The New York Times editorial page has described Kathleen Willey as a "mature, trusting woman," but was she really "trusting"? On "60 Minutes," she revealed that she knew the president was attracted to her. The previous year on the campaign, when he said to come over and bring him chicken soup and he would get rid of his Secret Service agents, she didn't go because "my instincts told me he wasn't interested in chicken soup." Those same instincts seemed to have mysteriously departed on Nov. 29, 1993.

Perhaps she is not really as innocent as she presents herself. Is it possible that she was using her knowledge that the president was attracted to her to get a job? Is it possible that the president was using his job to get sex? Both scenarios are possible, and the possibilities are not mutually exclusive. They could mesh together into a web of motives and desires that led to the situation in the hallway and the dissonance between that situation and all of the "fondly, Kathleens" that followed.

Because the events in the hallway were so ambiguous, because it is his word against hers, people tend to believe what they want to believe. Up until now most women in this country have been standing by their man, and in the first few days after Willey's revelation polls show that women are still inclined to believe the president. The polls offer a vision of a nation whose dinner parties have been riven by controversy, with men attacking the president and women defending him. "It's none of our business." "I don't care what he does in his private life." The male guests at these dinner parties are understandably perplexed: They are not supposed to compliment a woman in their office, but the female population seems unexpectedly tolerant of what NOW president Patricia Ireland called Clinton's "roguish" behavior.

It may be that women find a man who acts on his appetites, who tramples on our ambivalences, who does all of the masculine, aggressive things men are not supposed to do, sort of refreshing. It may be that the president is fulfilling a secret caveman fantasy in an era of too much sensitivity. And though we don't actually condone his behavior, we secretly revel in it because it liberates us from the restraint and caution and politically inspired politeness that has shadowed the past decade. In a country where a 6-year-old was suspended from school for sexual harassment after kissing another 6-year-old on the cheek, we are finally reacting against the strange blend of feminism and Puritanism that created this atmosphere in the first place.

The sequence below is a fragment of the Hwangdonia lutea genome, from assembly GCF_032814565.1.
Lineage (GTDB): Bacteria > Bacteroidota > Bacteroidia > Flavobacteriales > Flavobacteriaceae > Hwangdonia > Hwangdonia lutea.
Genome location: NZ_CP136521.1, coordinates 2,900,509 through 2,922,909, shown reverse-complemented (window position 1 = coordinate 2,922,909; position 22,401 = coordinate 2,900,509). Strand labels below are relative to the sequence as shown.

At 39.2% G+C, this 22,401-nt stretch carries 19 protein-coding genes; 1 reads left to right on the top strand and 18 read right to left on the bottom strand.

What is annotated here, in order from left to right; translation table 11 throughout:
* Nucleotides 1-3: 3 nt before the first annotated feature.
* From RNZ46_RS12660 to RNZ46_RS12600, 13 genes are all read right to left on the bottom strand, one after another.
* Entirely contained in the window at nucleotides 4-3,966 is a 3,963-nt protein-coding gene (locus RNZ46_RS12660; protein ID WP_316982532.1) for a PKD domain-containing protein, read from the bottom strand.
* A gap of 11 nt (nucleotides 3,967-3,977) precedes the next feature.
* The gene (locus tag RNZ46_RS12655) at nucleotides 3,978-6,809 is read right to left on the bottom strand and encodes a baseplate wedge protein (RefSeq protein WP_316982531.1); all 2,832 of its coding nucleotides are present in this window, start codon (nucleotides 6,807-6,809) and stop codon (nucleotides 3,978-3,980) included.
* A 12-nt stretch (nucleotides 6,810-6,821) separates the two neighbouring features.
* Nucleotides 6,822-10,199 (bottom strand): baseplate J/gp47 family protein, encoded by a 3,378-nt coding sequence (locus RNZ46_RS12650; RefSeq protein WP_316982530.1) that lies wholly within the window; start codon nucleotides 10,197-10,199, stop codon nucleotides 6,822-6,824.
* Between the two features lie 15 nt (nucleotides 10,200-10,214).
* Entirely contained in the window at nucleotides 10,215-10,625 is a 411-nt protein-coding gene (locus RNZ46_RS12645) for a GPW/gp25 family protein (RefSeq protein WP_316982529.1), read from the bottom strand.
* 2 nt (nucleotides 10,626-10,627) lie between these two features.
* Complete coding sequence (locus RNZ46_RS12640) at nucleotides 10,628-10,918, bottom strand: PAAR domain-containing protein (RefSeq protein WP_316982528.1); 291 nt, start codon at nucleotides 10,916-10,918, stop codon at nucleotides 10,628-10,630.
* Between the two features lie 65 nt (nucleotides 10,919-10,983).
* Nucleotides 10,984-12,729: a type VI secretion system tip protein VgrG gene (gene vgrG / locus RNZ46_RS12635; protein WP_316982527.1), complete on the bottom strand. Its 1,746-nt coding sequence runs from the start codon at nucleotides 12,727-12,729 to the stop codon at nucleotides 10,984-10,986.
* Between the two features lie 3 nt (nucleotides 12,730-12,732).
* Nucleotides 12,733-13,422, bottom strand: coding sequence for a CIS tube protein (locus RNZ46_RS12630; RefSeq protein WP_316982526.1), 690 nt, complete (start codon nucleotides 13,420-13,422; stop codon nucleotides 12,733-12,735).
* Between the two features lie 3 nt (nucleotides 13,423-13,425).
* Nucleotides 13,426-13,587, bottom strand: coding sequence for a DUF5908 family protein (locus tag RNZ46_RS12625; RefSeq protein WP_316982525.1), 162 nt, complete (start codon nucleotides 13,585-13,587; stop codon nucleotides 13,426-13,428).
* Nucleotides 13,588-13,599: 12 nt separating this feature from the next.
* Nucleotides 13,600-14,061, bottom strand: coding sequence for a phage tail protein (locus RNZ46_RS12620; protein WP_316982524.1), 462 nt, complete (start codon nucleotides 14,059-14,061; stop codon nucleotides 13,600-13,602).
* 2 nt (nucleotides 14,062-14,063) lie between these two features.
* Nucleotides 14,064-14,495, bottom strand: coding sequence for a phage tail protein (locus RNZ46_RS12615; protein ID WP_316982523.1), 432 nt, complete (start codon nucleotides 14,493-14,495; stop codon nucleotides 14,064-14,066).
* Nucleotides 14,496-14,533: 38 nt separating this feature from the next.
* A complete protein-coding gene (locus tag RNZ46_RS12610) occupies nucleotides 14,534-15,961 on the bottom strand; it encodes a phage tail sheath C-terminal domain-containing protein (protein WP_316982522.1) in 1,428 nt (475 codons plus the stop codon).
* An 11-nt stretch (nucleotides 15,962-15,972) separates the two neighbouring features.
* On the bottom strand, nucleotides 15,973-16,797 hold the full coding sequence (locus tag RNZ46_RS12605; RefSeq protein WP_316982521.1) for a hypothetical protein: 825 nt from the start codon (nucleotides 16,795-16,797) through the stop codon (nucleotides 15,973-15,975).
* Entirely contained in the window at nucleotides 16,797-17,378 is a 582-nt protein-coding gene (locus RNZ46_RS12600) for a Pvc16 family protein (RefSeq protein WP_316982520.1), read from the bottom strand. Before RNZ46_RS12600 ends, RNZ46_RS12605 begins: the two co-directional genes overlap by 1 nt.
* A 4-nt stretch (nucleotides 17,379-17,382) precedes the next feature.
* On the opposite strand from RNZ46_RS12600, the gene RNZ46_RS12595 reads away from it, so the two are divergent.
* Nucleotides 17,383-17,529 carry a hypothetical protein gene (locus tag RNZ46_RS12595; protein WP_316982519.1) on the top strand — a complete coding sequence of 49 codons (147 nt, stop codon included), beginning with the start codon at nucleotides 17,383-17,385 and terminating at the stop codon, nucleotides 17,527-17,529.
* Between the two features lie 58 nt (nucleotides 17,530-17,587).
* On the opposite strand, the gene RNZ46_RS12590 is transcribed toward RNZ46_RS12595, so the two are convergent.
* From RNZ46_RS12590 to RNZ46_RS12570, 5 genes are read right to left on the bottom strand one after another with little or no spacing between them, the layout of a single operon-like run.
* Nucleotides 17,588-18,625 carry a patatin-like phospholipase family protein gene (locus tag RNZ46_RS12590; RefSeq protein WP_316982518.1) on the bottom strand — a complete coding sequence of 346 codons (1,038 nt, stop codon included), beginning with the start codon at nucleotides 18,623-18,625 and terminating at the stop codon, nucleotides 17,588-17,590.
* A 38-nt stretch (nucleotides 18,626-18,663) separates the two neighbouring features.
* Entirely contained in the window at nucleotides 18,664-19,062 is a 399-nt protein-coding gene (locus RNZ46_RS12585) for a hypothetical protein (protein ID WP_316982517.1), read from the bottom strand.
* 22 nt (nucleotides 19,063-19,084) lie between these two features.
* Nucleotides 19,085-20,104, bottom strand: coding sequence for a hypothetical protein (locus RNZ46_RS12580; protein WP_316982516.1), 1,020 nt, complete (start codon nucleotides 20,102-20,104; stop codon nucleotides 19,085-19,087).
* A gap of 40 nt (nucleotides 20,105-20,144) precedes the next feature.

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Prominent feminists have begun to slink onto talk shows. Ireland announced her sudden discovery that the president is a "sexual predator" (has she only just figured this out?). But the rest of the country isn't behind her. She is speaking in the hollow and outdated rhetoric of another era.

Over the next few days we'll see what happens to this credible witness. We'll see if women finally turn against the president or if the near hysteria surrounding sexual harassment has faded. Will the same people who saw Anita Hill as a heroine, a victim, a sainted martyr to the cause of women just trying to get ahead in this nasty world respond to the upright Willey in the same way, or has the mood in the country shifted irrevocably since then? Our impatience with the sexual policing of the early '90s, with terms like "sexual harassment" deadening our understanding and flattening our experience into a legal feminist nightmare, may have reached a critical point. Kathleen Willey, credible, upper-middle class, the president's No. 1 fan and worst enemy, will measure not just this administration's staying power, but all of our discontent and restlessness and yearning for a new sexual politics.

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Katie Roiphe

Katie Roiphe is the author of "Last Night in Paradise: Sex and Morals at the Century's End" and "The Morning After: Sex, Fear and Feminism on Campus."